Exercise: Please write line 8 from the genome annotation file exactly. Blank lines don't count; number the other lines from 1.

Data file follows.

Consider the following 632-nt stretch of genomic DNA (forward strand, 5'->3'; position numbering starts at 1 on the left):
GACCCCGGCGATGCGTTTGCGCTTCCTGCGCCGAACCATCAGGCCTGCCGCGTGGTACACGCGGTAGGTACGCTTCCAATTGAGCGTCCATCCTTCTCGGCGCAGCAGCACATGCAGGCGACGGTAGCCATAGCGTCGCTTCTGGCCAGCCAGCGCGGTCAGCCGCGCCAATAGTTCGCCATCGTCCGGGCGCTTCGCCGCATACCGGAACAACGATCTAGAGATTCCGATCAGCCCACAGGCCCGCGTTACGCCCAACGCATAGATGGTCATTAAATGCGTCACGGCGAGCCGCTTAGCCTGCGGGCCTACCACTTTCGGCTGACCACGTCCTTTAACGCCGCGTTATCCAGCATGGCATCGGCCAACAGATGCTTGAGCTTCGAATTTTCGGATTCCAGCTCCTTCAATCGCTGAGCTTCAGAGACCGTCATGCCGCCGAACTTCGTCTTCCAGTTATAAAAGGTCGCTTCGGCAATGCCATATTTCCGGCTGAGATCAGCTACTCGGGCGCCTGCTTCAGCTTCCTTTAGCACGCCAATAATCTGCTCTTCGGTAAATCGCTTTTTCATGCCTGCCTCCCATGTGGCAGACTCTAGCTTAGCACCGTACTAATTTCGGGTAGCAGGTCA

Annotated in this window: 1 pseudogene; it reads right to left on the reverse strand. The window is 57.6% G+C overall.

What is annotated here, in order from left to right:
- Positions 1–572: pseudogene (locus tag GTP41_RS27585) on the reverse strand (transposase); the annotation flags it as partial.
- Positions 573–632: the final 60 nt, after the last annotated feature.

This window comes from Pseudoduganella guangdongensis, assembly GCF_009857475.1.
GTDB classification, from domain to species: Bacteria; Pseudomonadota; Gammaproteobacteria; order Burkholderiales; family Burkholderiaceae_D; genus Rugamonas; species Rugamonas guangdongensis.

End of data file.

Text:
GTDB classification, from domain to species: Bacteria; Pseudomonadota; Gammaproteobacteria; order Burkholderiales; family Burkholderiaceae_D; genus Rugamonas; species Rugamonas guangdongensis.